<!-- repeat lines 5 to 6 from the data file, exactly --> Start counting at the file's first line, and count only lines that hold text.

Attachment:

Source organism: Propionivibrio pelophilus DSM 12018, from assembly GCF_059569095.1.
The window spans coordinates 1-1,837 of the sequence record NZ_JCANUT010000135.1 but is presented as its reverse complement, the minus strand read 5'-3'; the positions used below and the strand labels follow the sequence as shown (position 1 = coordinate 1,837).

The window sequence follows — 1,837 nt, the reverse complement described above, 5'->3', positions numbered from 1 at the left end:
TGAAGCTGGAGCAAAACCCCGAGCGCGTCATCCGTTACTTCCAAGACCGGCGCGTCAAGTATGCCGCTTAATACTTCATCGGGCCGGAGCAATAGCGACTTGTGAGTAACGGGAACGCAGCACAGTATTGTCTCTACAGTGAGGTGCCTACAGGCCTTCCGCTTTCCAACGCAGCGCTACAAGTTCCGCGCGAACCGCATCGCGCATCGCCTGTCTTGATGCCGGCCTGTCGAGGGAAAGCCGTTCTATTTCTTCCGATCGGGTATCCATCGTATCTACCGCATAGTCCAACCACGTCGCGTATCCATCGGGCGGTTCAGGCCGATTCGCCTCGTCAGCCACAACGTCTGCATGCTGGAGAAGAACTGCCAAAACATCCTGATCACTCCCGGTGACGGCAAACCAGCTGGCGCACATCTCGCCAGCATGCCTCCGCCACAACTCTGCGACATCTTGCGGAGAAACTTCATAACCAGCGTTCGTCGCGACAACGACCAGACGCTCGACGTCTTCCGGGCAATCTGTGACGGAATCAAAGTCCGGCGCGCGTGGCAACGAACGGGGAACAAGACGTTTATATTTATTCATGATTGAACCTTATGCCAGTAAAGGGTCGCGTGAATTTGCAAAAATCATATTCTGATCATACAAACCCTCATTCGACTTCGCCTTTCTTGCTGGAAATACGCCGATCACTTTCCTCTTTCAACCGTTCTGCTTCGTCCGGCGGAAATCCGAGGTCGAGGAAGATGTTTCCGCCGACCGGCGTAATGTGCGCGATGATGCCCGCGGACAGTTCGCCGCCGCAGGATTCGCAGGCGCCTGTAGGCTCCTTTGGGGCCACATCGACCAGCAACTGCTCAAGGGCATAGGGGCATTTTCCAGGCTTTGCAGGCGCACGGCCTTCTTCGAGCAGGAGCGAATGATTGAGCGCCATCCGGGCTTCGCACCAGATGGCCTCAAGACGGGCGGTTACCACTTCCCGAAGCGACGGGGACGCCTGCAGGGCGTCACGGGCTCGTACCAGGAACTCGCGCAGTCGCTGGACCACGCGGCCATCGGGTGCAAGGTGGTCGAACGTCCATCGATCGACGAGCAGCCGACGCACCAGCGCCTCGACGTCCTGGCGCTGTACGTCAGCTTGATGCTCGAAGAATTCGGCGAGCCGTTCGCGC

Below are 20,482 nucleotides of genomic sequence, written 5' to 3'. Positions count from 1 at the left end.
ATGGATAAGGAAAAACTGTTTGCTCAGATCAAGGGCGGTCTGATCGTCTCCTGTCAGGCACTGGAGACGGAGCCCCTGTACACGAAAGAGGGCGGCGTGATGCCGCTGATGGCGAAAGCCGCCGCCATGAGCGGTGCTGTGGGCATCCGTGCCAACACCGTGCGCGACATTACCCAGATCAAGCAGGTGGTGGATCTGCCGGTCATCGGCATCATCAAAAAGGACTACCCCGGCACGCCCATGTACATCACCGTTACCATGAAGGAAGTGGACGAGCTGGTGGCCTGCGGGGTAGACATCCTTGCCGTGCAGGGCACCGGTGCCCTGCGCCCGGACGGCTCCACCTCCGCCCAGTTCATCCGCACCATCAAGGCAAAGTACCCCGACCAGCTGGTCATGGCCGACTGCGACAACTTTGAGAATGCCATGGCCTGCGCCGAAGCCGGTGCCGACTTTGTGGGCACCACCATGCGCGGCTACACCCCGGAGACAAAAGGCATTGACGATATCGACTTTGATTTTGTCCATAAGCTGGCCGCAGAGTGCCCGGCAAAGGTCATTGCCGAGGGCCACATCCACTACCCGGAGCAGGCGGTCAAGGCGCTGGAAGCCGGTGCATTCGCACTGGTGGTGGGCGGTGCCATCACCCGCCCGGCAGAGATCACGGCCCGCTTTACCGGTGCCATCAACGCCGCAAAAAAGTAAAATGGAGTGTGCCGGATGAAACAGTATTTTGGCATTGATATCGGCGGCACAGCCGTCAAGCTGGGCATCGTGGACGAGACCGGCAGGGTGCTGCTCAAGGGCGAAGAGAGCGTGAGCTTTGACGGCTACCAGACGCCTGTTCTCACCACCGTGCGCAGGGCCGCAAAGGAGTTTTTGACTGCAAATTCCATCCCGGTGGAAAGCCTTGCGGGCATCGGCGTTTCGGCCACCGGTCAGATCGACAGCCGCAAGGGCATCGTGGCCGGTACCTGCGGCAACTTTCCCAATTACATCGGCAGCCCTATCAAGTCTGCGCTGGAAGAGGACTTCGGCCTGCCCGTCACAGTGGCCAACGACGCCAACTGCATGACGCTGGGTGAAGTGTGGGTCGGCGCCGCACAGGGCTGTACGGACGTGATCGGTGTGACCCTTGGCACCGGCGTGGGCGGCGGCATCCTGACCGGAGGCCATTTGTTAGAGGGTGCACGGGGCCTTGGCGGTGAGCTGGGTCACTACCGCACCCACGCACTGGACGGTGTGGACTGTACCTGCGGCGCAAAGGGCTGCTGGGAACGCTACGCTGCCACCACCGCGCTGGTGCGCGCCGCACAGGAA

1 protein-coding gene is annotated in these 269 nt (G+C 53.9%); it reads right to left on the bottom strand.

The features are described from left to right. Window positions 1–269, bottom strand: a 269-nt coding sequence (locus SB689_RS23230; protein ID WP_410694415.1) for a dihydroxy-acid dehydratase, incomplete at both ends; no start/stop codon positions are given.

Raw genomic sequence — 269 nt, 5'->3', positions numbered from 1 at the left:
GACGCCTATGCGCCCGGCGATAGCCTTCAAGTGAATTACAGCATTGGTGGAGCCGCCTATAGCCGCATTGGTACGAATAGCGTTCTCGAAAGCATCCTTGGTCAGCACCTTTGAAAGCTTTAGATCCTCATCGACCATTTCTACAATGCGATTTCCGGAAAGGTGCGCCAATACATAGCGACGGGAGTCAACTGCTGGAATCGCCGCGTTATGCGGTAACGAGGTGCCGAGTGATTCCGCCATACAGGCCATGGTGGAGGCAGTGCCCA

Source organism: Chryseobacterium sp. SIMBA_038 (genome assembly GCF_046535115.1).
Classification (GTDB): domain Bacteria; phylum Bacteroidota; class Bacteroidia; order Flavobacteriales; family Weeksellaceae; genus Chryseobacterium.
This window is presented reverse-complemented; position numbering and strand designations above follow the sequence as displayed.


Below are 20,482 nucleotides of genomic sequence, written 5' to 3'. Positions count from 1 at the left end.
ATGGATAAGGAAAAACTGTTTGCTCAGATCAAGGGCGGTCTGATCGTCTCCTGTCAGGCACTGGAGACGGAGCCCCTGTACACGAAAGAGGGCGGCGTGATGCCGCTGATGGCGAAAGCCGCCGCCATGAGCGGTGCTGTGGGCATCCGTGCCAACACCGTGCGCGACATTACCCAGATCAAGCAGGTGGTGGATCTGCCGGTCATCGGCATCATCAAAAAGGACTACCCCGGCACGCCCATGTACATCACCGTTACCATGAAGGAAGTGGACGAGCTGGTGGCCTGCGGGGTAGACATCCTTGCCGTGCAGGGCACCGGTGCCCTGCGCCCGGACGGCTCCACCTCCGCCCAGTTCATCCGCACCATCAAGGCAAAGTACCCCGACCAGCTGGTCATGGCCGACTGCGACAACTTTGAGAATGCCATGGCCTGCGCCGAAGCCGGTGCCGACTTTGTGGGCACCACCATGCGCGGCTACACCCCGGAGACAAAAGGCATTGACGATATCGACTTTGATTTTGTCCATAAGCTGGCCGCAGAGTGCCCGGCAAAGGTCATTGCCGAGGGCCACATCCACTACCCGGAGCAGGCGGTCAAGGCGCTGGAAGCCGGTGCATTCGCACTGGTGGTGGGCGGTGCCATCACCCGCCCGGCAGAGATCACGGCCCGCTTTACCGGTGCCATCAACGCCGCAAAAAAGTAAAATGGAGTGTGCCGGATGAAACAGTATTTTGGCATTGATATCGGCGGCACAGCCGTCAAGCTGGGCATCGTGGACGAGACCGGCAGGGTGCTGCTCAAGGGCGAAGAGAGCGTGAGCTTTGACGGCTACCAGACGCCTGTTCTCACCACCGTGCGCAGGGCCGCAAAGGAGTTTTTGACTGCAAATTCCATCCCGGTGGAAAGCCTTGCGGGCATCGGCGTTTCGGCCACCGGTCAGATCGACAGCCGCAAGGGCATCGTGGCCGGTACCTGCGGCAACTTTCCCAATTACATCGGCAGCCCTATCAAGTCTGCGCTGGAAGAGGACTTCGGCCTGCCCGTCACAGTGGCCAACGACGCCAACTGCATGACGCTGGGTGAAGTGTGGGTCGGCGCCGCACAGGGCTGTACGGACGTGATCGGTGTGACCCTTGGCACCGGCGTGGGCGGCGGCATCCTGACCGGAGGCCATTTGTTAGAGGGTGCACGGGGCCTTGGCGGTGAGCTGGGTCACTACCGCACCCACGCACTGGACGGTGTGGACTGTACCTGCGGCGCAAAGGGCTGCTGGGAACGCTACGCTGCCACCACCGCGCTGGTGCGCGCCGCACAGGAA